Patient, Public Involvement and Engagement

Patient, public involvement, and engagement (PPIE) is an essential two-way process that helps us to drive novel cancer research that has been developed together with patients or members of our community. We are committed to increasing knowledge and understanding of our research amongst our supporters and the general public.

Engagement Activities

Our communications team work closely to deliver a wealth of engagement events aimed at increasing awareness of the research activities taking place in our laboratories and driving the direction of future researchers. Our team work closely with the Cancer Research UK Research Engagement Team and the dedicated Research Engagement Manager for the North to run inspiring laboratory tours and open days, as well as using a variety of other events to increase awareness of cancer research progress in Manchester.


Biannual open days and regular laboratory tours allow Cancer Research UK ambassadors, supporters and fundraisers to meet our scientists and get first-hand experience of our cutting-edge research. Guests can learn about our recent successes and our ambitious plans for the future, and by seeing real research in action are able to appreciate the impact of Cancer Research UK funding.


Away from the lab, we engage the public with our research in creative and collaborative ways. Through involvement in local science festivals, we offer hands-on activities to children and families, often as part of larger science fairs. We have also held public debates – aimed at adults – that give members of the public a chance to meet our researchers and engage in discussion about current issues around cancer research.


Online and through social media we are exploring new avenues to spread the word about our progress in cancer research. In addition, virtual engagement activities enable us to reach a wider audience through exciting and innovative approaches.

We want to develop an environment that welcomes everyone to understand and influence the work we do in the laboratory. Cancer is a global challenge and requires everyone, patients, scientists, doctors, nurses and members of the public to come together and help us beat it.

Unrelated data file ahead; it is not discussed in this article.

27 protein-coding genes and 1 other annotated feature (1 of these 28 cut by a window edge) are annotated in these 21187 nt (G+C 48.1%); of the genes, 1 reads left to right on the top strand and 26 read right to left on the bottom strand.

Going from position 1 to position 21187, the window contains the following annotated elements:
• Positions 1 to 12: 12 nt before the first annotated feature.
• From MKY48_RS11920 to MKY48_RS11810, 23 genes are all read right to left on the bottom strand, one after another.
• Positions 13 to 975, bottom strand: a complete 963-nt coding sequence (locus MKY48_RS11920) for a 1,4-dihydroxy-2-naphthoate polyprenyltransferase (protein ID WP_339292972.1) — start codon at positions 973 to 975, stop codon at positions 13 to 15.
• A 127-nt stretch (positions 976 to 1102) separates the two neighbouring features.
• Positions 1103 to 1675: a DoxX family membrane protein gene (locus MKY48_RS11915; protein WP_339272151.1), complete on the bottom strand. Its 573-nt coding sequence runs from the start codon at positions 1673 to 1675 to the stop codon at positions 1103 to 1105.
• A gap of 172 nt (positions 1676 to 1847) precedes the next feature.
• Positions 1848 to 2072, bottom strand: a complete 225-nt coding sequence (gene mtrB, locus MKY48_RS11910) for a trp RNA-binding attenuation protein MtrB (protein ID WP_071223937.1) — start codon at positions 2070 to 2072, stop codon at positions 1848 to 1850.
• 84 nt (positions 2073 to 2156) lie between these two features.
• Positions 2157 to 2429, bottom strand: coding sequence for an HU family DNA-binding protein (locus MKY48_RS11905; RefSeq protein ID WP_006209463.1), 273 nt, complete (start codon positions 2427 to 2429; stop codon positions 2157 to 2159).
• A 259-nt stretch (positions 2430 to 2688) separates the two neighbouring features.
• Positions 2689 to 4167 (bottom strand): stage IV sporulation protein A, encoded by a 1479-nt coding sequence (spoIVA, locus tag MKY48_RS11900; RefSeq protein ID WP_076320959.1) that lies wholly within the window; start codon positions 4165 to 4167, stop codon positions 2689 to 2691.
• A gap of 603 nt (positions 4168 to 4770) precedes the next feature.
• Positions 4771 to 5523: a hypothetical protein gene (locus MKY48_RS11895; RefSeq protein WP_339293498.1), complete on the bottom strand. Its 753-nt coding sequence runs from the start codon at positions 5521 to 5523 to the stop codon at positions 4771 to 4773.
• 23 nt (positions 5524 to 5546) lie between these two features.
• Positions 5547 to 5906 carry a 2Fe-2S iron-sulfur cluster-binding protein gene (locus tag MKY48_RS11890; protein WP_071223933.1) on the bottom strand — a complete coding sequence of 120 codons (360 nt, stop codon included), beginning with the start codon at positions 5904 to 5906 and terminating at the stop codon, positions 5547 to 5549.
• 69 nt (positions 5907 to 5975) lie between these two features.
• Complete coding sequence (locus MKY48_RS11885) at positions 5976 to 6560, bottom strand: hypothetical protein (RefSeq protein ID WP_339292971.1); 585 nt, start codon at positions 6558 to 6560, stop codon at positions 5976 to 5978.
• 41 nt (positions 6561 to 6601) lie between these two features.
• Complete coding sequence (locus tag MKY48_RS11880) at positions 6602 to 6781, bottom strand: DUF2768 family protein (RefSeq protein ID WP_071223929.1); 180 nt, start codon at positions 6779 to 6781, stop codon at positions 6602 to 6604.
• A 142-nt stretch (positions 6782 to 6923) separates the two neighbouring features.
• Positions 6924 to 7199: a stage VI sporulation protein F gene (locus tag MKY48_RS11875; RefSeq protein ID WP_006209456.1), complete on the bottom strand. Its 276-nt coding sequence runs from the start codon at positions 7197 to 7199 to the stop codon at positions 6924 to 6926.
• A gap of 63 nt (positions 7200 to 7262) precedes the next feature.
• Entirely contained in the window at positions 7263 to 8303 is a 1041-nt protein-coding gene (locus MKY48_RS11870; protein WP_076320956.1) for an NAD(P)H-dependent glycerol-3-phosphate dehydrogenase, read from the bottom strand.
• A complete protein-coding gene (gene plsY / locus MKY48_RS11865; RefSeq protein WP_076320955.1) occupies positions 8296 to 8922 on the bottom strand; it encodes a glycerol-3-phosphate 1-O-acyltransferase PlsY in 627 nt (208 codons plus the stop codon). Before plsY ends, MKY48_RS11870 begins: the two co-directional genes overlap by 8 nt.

Dr Joe Mowll-Clarke

Communications Manager, CRUK Manchester Centre

Diversity Champions

Our Diversity Champions work with the local community, patients, and schools to help share what we do as a research community. We hope that their work contributes to making diversity and inclusivity a central feature of our research and research environment.

Find out more about our three Diversity Champions below.


Jean Ling Tan headshot

Name: Jean Ling Tan

Programme: MB-PhD in Cancer Sciences

Lead Supervisor: Professor Stephen Taylor


“I am currently in my second year of the MB PhD in Cancer Sciences programme in Professor Stephen Taylor’s lab. I study potential novel therapeutic combinations with paclitaxel, with the goal of improving chemotherapy response in ovarian cancer.

As a Diversity Champion, I would like to build on the Centre’s existing work on improving accessibility to higher/further education and build further links with the diverse community in Greater Manchester.

Outside of my PhD, I train as a black belt in karate and am a self-proclaimed endurance runner, having recently completed the 2023 Manchester Half Marathon and am now training to complete a full marathon next year!”


Joanne Oke headshot

Name: Joanne Oke

Programme: MB-PhD in Cancer Sciences

Lead Supervisor: Professor Christine Schmidt

Location: Withington Campus, Oglesby Cancer Research Building


“I’m a first year MB-PhD student in Cancer Sciences, funded by Cancer Research UK. I am part of the Genome Stability Lab supervised by Christine Schmidt. My research project aims to improve ovarian cancer by developing cellular microrobots to detect and eradicate ovarian cancer lesions at an early pre-invasive stage in the fallopian tube. Additionally, I am also investigating potential biomarkers found in fallopian tube fluid that can be used to detect ovarian cancer.

I have a special interest in global health and oncology that started from my undergraduate degree in Biomedical Science at St George’s University of London. I’m currently Co-Vice President for BAME Medical Society at the University of Manchester, which aims to teach medical students about the health inequalities BAME patients may face by providing teaching and online lectures on various topics.”


Yuki Zhou headshot

Name: Yuki Zhou

Programme: MB-PhD in Cancer Sciences

Lead Supervisors: Dr Andrew Gilmore, Dr Joe Swift, and Dr Sacha Howell


“I’m a second-year MB-PhD student co-supervised by Dr Andrew Gilmore, Dr Joe Swift, and Dr Sacha Howell. My project investigates resistance to preventative Tamoxifen in women at high risk of breast cancer, with a secondary focus on understanding ethnic disparities in breast cancer, from biological to social factors.

Beyond my academic interest, I am committed to fostering a diverse and inclusive environment within our workplace and promoting access to higher education and research opportunities for students from disadvantaged backgrounds. To maintain a good work-life balance during my PhD I go skiing regularly. I’m also a practical Buddhist and volunteer at temples and help organise events within the local community.”



Seminars and Events

Discover the range of events taking place at the CRUK Manchester Centre.

CRUK Open Lab Initiative

The Cancer Research UK Open Lab Initiative is a digital tool to help you find your ideal research match – and now it’s available to researchers across the CRUK Centres network.


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